GOP Intra-Party Divisions Emerge Over Medicare Revamps
Rep. Paul Ryan, R-Wis., offered a forceful defense of his budget plan that includes a proposal to make major changes in the Medicare program after Newt Gingrich, the newly minted candidate for the Republican presidential nomination, ripped the plan.
The Wall Street Journal: Medicare Revamp Exposes Divisions Within The GOP
Newt Gingrich's dismissal of the House Republican plan to overhaul Medicare provoked a rebuttal from the proposal's author, Rep. Paul Ryan, highlighting a split in the party over how hard to push a priority for the House GOP majority (Bendavid and Weisman, 5/17).
The Washington Post: Ryan Defends Medicare Overhaul, Argues That GOP Plan Would Grow Economy
The architect of the GOP's controversial Medicare overhaul delivered a forceful defense of the plan here Monday, saying it would empower seniors and accusing President Obama of having a "shared-scarcity mentality" that promotes "bureaucratically rationed health care" (Rucker, 5/16).
Los Angeles Times: Paul Ryan Defends Medicare Plan After Criticism By Newt Gingrich
Rep. Paul D. Ryan fervently defended his plan to radically rework Medicare after it came under fire in surprising fashion from fellow Republican Newt Gingrich. Gingrich became the first GOP presidential candidate to openly rip the proposal after the plan - which would convert Medicare into a private insurance program as part of a House blueprint to tame federal spending - drew heavy criticism and polls showed it to be unpopular (Oliphant, 5/16).
CQ HealthBeat: Ryan Stands Behind Medicare Plan, Slams Administration's Waivers of Coverage Increases
House Budget Committee Chairman Paul D. Ryan defended his Medicare proposal and criticized the health care overhaul on Monday, saying the fact that more than 1,300 businesses have received waivers from requirements for insurers to increase annual coverage limits is "a devastating indictment of the new health care law." The Wisconsin Republican, who is weighing a Senate bid to replace retiring Democrat Herb Kohl, was met before his speech to the Economic Club of Chicago by some protestors waving signs saying such things as "Hands off my Medicare" and "Paul Ryan plan: Let them eat cat food" (Adams, 5/16).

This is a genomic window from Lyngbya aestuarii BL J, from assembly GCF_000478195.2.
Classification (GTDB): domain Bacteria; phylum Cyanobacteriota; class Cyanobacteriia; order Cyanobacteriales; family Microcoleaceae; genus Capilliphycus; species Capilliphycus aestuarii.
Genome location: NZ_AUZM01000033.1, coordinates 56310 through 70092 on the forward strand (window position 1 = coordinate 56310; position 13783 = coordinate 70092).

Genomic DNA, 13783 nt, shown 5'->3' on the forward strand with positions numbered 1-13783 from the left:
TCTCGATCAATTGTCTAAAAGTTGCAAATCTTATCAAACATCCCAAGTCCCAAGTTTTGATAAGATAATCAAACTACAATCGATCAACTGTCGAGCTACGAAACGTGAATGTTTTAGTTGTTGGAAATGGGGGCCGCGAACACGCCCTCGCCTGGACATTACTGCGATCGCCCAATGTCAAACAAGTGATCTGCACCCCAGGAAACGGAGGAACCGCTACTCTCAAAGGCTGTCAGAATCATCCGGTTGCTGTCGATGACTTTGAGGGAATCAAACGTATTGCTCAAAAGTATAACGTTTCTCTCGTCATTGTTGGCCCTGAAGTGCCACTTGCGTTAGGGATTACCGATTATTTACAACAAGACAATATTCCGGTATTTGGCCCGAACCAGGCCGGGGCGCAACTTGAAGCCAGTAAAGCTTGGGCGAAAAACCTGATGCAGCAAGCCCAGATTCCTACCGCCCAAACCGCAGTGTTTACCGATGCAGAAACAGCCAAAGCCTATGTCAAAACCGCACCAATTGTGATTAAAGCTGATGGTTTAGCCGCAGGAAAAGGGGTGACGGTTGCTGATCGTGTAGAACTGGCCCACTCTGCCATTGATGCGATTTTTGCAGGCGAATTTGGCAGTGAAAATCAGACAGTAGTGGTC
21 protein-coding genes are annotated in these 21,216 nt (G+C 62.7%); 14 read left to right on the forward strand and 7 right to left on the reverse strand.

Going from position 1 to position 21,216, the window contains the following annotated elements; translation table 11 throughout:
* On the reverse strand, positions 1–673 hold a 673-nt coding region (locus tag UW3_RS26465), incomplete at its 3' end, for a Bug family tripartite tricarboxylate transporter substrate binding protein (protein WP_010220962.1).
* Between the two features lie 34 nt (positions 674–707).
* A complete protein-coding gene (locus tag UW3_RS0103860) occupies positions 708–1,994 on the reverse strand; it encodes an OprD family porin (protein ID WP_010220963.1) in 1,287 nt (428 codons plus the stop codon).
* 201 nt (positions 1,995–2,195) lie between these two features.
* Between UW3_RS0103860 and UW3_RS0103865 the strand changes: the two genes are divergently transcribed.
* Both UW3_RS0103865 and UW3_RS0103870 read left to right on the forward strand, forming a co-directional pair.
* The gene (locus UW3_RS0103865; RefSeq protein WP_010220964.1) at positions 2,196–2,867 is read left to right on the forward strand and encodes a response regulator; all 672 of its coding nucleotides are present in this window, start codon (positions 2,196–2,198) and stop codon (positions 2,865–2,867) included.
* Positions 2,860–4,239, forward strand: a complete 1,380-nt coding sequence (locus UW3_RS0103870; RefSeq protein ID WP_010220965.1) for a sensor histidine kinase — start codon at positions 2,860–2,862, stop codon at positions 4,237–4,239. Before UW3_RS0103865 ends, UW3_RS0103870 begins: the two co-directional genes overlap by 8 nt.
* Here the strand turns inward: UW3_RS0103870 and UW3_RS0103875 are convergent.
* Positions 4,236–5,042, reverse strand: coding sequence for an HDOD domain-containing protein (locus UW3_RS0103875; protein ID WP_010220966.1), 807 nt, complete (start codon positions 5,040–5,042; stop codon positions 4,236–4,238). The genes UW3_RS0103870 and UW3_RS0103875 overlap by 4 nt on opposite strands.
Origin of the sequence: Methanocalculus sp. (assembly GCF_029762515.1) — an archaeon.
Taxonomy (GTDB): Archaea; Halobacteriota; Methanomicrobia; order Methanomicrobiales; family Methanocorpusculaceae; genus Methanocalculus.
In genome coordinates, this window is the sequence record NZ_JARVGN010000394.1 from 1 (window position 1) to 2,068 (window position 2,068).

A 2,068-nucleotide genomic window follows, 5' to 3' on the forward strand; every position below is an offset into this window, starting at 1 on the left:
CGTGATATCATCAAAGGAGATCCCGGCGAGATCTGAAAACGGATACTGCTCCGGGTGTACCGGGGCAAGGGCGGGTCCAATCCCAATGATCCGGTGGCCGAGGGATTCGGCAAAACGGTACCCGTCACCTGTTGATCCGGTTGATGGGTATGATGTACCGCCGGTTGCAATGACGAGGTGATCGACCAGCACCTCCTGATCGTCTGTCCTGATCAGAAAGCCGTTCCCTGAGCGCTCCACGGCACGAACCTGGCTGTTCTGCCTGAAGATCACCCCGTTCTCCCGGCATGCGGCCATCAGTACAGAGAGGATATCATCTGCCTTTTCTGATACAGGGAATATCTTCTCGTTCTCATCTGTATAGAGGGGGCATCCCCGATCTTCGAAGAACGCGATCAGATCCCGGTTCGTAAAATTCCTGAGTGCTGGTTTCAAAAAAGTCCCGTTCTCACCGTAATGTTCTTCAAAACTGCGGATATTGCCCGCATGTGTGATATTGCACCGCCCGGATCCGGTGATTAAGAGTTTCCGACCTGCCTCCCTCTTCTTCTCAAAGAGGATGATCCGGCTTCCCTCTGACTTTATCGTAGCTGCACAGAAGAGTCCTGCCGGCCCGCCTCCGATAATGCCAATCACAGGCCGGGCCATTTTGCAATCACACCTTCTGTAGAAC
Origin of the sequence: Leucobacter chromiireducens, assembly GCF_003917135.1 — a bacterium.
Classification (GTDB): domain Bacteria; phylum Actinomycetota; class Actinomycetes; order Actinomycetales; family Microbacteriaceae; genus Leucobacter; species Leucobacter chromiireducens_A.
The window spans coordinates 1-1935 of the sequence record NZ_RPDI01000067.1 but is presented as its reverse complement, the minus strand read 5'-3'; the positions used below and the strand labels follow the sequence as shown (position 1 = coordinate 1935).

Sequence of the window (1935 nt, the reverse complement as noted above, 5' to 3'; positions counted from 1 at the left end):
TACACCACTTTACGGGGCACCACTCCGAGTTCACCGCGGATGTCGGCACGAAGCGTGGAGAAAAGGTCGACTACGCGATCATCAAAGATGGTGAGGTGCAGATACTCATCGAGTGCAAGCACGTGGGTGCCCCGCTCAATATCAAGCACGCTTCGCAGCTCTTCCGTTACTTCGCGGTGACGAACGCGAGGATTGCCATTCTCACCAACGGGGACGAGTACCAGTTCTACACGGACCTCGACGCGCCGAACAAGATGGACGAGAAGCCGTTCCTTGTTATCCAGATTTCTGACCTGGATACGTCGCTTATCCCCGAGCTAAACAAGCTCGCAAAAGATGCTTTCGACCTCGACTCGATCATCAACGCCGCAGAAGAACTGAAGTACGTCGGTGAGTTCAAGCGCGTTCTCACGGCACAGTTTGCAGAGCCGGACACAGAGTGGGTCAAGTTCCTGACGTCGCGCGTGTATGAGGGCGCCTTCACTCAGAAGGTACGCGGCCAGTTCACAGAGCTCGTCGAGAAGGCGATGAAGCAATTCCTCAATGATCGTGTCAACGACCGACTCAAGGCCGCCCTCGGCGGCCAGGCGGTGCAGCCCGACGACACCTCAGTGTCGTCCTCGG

Roll Call: Ryan Defends Budget Blueprint, Medicare Overhaul
House Budget Chairman Paul Ryan on Monday defended his Medicare overhaul plan that has become a top political target for Democrats in Washington, D.C. In a speech before the Economic Club of Chicago, the Wisconsin Republican maintained, "We cannot avert a debt crisis unless we directly address the rising cost of health care" (Brady, 5/16).
Fox News: Paul Ryan Fires Back At Gingrich Over 'Right-Wing Social Engineering' Criticism
Rep. Paul Ryan fired back at Newt Gingrich on Monday after the ex-House speaker panned Ryan's Medicare plan as "right-wing social engineering." Ryan, chairman of the House Budget Committee, argued that his proposal is not "radical," as Gingrich alleged during an interview over the weekend. And he questioned why Gingrich was choosing to align himself with Democratic critics of the GOP budget proposal (5/16).
Ryan also offered harsh words for the health law -